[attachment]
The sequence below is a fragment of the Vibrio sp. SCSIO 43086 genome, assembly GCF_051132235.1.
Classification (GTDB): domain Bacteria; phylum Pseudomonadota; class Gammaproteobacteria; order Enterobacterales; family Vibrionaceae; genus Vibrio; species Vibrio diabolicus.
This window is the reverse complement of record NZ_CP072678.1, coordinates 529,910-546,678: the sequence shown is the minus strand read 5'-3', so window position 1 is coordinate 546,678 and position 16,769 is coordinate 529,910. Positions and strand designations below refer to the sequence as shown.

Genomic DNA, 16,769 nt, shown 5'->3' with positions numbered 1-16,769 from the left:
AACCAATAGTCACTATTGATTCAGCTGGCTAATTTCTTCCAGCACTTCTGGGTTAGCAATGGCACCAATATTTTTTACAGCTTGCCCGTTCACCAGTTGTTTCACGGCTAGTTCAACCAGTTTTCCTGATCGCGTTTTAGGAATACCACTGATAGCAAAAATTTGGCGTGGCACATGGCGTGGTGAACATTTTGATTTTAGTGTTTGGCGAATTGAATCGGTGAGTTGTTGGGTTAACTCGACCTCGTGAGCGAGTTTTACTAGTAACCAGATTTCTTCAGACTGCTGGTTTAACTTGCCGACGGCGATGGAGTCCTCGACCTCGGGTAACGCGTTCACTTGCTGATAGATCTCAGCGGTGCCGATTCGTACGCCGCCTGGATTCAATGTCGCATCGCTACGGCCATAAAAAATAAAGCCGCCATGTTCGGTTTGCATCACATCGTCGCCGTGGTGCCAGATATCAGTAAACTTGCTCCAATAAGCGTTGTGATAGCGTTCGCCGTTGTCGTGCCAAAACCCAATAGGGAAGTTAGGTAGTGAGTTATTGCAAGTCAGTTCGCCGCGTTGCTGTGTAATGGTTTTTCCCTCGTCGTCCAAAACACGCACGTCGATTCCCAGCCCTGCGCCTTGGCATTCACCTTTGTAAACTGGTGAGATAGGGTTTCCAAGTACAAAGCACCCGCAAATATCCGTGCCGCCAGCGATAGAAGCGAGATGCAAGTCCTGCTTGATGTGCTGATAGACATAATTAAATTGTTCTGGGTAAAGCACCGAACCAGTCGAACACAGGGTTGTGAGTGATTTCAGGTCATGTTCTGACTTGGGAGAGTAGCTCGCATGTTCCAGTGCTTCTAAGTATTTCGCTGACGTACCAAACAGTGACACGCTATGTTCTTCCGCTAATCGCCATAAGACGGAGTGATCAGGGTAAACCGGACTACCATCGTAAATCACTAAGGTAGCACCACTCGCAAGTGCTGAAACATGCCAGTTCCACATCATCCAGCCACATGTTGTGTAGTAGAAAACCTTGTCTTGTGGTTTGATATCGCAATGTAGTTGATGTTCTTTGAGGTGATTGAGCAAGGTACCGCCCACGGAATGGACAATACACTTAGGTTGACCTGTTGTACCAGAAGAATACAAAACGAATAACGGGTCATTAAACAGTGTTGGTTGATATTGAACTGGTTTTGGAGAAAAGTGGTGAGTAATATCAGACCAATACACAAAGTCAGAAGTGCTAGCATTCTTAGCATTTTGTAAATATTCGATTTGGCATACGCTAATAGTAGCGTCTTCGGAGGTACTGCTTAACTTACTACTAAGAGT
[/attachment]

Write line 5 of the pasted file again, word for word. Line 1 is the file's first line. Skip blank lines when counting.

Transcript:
AACCAATAGTCACTATTGATTCAGCTGGCTAATTTCTTCCAGCACTTCTGGGTTAGCAATGGCACCAATATTTTTTACAGCTTGCCCGTTCACCAGTTGTTTCACGGCTAGTTCAACCAGTTTTCCTGATCGCGTTTTAGGAATACCACTGATAGCAAAAATTTGGCGTGGCACATGGCGTGGTGAACATTTTGATTTTAGTGTTTGGCGAATTGAATCGGTGAGTTGTTGGGTTAACTCGACCTCGTGAGCGAGTTTTACTAGTAACCAGATTTCTTCAGACTGCTGGTTTAACTTGCCGACGGCGATGGAGTCCTCGACCTCGGGTAACGCGTTCACTTGCTGATAGATCTCAGCGGTGCCGATTCGTACGCCGCCTGGATTCAATGTCGCATCGCTACGGCCATAAAAAATAAAGCCGCCATGTTCGGTTTGCATCACATCGTCGCCGTGGTGCCAGATATCAGTAAACTTGCTCCAATAAGCGTTGTGATAGCGTTCGCCGTTGTCGTGCCAAAACCCAATAGGGAAGTTAGGTAGTGAGTTATTGCAAGTCAGTTCGCCGCGTTGCTGTGTAATGGTTTTTCCCTCGTCGTCCAAAACACGCACGTCGATTCCCAGCCCTGCGCCTTGGCATTCACCTTTGTAAACTGGTGAGATAGGGTTTCCAAGTACAAAGCACCCGCAAATATCCGTGCCGCCAGCGATAGAAGCGAGATGCAAGTCCTGCTTGATGTGCTGATAGACATAATTAAATTGTTCTGGGTAAAGCACCGAACCAGTCGAACACAGGGTTGTGAGTGATTTCAGGTCATGTTCTGACTTGGGAGAGTAGCTCGCATGTTCCAGTGCTTCTAAGTATTTCGCTGACGTACCAAACAGTGACACGCTATGTTCTTCCGCTAATCGCCATAAGACGGAGTGATCAGGGTAAACCGGACTACCATCGTAAATCACTAAGGTAGCACCACTCGCAAGTGCTGAAACATGCCAGTTCCACATCATCCAGCCACATGTTGTGTAGTAGAAAACCTTGTCTTGTGGTTTGATATCGCAATGTAGTTGATGTTCTTTGAGGTGATTGAGCAAGGTACCGCCCACGGAATGGACAATACACTTAGGTTGACCTGTTGTACCAGAAGAATACAAAACGAATAACGGGTCATTAAACAGTGTTGGTTGATATTGAACTGGTTTTGGAGAAAAGTGGTGAGTAATATCAGACCAATACACAAAGTCAGAAGTGCTAGCATTCTTAGCATTTTGTAAATATTCGATTTGGCATACGCTAATAGTAGCGTCTTCGGAGGTACTGCTTAACTTACTACTAAGAGT